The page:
Today’s theme: The global economy is going to hell in a handbasket. This week’s stock market action made October’s glorious rally a distant memory (see “Crisis Progress Report (13): Time for the Crash,” SLL, 11/8/15). It may be awhile before we see a substantial rally, and rom much lower levels. It’s been like a light switch going on (or, more aptly, off). Nothwithstanding oodles of central bank fiat debt creation, interest rate suppression, and financial asset purchases, the real world, tangible economy is deteriorating alarmingly. From Wolf Richter at wolfstreet.com:
Moody’s Warns about Credit Crunch, Unnerves with Parallels to 2008!
The US bond market has swollen to $40 trillion. Over $8 trillion are corporate bonds, up a mind-boggling 50% from when the Fed unleashed its zero-interest-rate policy and QE seven years ago.
So far this year, $1.34 trillion in new corporate bonds have been issued, up 6.8% from last year at this time, which had already been a record year, according to the Securities Industry and Financial Markets Association (SIFMA). Bond issuance in 2012, 2013, and 2014 set ever crazier records; 2015 is on track to set an even crazier one: close to $1.5 trillion.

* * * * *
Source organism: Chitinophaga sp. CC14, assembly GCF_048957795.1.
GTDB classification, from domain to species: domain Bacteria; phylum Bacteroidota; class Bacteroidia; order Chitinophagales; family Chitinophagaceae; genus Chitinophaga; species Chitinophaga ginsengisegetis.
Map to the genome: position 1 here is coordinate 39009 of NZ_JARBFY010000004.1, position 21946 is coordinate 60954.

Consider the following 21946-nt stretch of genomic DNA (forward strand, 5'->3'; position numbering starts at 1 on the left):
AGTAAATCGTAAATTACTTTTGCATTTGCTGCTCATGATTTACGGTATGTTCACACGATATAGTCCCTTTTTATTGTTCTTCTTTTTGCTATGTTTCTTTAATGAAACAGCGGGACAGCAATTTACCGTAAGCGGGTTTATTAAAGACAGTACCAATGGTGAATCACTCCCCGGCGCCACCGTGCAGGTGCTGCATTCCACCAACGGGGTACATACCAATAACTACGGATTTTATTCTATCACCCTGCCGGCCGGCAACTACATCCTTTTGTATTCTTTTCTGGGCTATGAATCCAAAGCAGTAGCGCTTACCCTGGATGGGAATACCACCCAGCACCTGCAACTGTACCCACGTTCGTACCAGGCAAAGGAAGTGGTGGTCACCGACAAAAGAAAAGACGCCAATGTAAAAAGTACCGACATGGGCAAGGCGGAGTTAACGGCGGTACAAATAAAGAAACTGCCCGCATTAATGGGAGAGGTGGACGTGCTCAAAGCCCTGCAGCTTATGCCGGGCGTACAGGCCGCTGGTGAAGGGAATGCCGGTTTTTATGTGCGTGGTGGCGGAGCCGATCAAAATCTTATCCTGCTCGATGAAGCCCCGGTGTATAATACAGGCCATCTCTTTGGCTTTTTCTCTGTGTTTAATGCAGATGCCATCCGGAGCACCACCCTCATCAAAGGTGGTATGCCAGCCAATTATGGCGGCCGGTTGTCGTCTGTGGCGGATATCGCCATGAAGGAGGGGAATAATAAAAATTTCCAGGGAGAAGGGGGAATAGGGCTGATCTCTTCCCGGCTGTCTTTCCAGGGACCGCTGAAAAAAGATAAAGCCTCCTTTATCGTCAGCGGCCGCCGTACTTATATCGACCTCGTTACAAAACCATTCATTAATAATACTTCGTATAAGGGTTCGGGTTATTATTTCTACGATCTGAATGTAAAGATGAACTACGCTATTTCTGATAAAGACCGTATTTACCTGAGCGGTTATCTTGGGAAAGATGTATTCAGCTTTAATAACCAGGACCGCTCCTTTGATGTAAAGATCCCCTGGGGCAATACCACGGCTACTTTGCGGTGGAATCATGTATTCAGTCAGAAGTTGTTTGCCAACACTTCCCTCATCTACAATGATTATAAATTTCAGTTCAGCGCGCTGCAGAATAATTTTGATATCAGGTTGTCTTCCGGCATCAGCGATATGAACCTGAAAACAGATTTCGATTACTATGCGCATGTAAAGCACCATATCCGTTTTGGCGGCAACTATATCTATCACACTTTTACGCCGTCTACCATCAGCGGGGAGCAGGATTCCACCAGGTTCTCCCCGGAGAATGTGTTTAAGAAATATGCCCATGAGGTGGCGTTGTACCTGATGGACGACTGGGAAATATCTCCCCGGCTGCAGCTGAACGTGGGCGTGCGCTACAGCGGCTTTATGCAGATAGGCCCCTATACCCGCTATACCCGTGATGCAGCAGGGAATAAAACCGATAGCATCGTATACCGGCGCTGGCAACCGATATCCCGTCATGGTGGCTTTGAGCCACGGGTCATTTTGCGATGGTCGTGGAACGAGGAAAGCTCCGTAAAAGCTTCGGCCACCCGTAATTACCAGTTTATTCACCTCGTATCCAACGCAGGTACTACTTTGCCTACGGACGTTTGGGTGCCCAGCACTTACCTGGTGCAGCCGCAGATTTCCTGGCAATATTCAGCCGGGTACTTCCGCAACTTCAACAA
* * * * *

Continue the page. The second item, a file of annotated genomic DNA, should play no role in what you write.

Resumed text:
That’s a lot of newly borrowed moolah. Much of it is being used to pay for dividends, stock buybacks, M&A, and other worthy financial engineering projects designed to inflate stock prices, though that strategy has turned into a sorry dud this year.
Junk bonds now make up $1.8 trillion of this pile of corporate debt, nearly double the $944 billion in junk bonds outstanding at the end of 2008 before the Fed saved the economy, so to speak.
But what happens when this flood of cheaply borrowed money begins to dry up as an ever larger percentage of that $1.8 trillion in junk bonds begins to default, while ever more high-grade bonds get downgraded to junk?
That’s the end of the credit cycle – and the beginning of financial nightmares. It’s the phase the bond market has already entered, according to a report by John Lonski, Chief Economist at Moody’s Capital Markets Research.
One metric that marks turning points in the credit cycle is the credit upgrade ratio. In Q2 this year, the ratio of ratings upgrades to total ratings revisions for junk bonds was still 49%. By Q3, this upgrade ratio had fallen to 39%, the worst level since Q2 2009 when it was 30%. Halfway into Q4, there have been 18 upgrades and 57 downgrades, a ratio of 24%, the worst since Q1 2009.
Among investment-grade bonds, the ratio is even more terrible: 1 upgrade and 11 downgrades. “A convincing negative trend may be emerging,” the report said gingerly.
To continue reading: Last Two Time this Happened, it was Mayhem